Above is a net sentiment chart on the subject of Obama and his speech on libya on 3/28. The chart gives a look at a selected time period before and after his speech. The green part of the chart is positively expressed emotion about Obama in the context of Libya and his speech. The Red part of the chart is negative emotion being expressed about the topic. The blue line is the Net Sentiment or %positive - %negative (form -100 to +100). You will distinctly see the volume of sentiment expressed climb dramatically when he gives the speech on March 28th. I have only tracked this study through the day after the speech.
The next slide is a look the absolute buzz (non-sentiment based sound bites) expressed in the news and on microblogs (twitter) and the % change this buzz represents on the subject (the two lines). You will notice here that twitter line is climbing at a much higher rate than the news (which tapers off pretty quickly). In fact, it was pretty amazing to see the "lifecycle" on this event.
The third slide is the same view as the first slide, except it was rebuilt only using twitter content (not the sum of all social media sources like news, forums, blogs, microblogs social networks etc). What is very interesting here is that the net sentiment for the twitter chatter on this topic is much hired 43% net sentiment versus 24% for all content types. This actually shows in this case at least that there is a difference when looking at different sources of social media.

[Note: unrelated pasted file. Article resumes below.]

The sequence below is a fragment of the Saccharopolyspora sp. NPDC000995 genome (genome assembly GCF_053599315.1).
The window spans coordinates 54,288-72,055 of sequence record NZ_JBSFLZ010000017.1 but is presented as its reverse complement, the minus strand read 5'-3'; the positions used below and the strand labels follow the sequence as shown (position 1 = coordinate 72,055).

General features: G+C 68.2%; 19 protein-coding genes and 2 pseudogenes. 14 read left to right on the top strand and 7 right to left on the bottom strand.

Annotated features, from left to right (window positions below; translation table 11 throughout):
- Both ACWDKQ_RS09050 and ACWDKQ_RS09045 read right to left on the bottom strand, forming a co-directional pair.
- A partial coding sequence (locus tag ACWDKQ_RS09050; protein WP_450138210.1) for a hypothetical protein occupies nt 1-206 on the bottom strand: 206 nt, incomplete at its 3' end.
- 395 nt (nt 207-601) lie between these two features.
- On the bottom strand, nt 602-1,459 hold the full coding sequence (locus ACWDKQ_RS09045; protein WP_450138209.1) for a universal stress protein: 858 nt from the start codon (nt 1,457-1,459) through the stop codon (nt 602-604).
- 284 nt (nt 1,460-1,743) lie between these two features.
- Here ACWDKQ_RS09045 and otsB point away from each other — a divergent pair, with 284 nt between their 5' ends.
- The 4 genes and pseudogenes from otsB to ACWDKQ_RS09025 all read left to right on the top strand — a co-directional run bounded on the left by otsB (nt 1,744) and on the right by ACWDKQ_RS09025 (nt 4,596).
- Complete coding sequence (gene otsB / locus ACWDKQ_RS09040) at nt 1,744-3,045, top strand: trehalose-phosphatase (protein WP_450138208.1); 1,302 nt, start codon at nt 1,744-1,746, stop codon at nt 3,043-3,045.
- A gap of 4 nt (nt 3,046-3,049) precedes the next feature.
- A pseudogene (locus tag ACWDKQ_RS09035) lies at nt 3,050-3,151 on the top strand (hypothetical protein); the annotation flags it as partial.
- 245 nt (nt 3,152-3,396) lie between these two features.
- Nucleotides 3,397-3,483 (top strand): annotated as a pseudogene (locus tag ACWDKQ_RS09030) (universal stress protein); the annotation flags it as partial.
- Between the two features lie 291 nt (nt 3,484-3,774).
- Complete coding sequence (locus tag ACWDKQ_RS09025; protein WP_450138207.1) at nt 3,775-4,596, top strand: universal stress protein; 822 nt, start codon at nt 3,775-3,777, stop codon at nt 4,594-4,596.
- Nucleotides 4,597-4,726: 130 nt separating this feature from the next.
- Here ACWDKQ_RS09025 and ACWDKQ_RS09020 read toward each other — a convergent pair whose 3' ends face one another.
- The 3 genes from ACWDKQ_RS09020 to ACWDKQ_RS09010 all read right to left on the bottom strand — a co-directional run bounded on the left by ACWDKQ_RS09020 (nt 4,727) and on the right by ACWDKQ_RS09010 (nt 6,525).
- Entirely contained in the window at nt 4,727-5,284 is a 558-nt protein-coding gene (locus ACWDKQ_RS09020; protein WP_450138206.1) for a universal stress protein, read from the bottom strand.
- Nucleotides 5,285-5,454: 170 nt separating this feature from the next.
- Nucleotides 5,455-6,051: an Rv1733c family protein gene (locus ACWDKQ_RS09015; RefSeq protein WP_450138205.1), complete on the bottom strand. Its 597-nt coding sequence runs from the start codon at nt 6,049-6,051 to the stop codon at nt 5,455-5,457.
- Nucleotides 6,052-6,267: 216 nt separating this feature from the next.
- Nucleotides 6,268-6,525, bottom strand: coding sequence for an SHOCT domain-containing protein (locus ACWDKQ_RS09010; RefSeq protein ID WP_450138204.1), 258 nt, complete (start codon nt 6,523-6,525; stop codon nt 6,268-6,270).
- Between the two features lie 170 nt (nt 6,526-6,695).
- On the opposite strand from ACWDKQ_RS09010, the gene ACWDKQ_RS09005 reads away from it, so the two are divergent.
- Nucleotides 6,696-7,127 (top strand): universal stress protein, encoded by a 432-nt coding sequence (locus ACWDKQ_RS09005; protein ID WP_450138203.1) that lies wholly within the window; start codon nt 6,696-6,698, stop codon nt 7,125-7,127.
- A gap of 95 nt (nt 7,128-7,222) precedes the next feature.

Why use this example? Because it brings me back to the importance of slope. What this data suggest is that there is a life cycle for any social media event. And what some might hypothesize is that each source represents a different point in an events life cycle. And as you think about different counts you can measure buzz, sentiment and passion (three different but deeper types of social media measures) you have a very sensitive footprint for a social media event.
The question is this...
If I take the rate of change of volume in buzz, sentiment and passion for an event AND I think about how each source type changes, do I have the secret footprint for social media? Why is this a footprint? Because these three sensitive measures tracked across different sources can be studied and become predictive when what an event occur. Keeping it simple, if the slope is 4 on Twitter for one event and 1.5 for another doesn't this begin to predict the seriousness of one versus the other.
I think this is the foundation for using very simple metrics as a means of teasing out to become predictive of social media events. And because they happen fast, you better know the event fingerprint.
Of course this is all theoretical and you will need to be able to get those three sensitive measures to make it work...and that is where natural language processing comes in...doesn't it. And an index that allows you to react to anything...welcome to my evangelism for a technology that is truly differentiated.
Sorry for the sale, but it is how a customer becomes an evangelist...and that is at the heart of MY social media passion.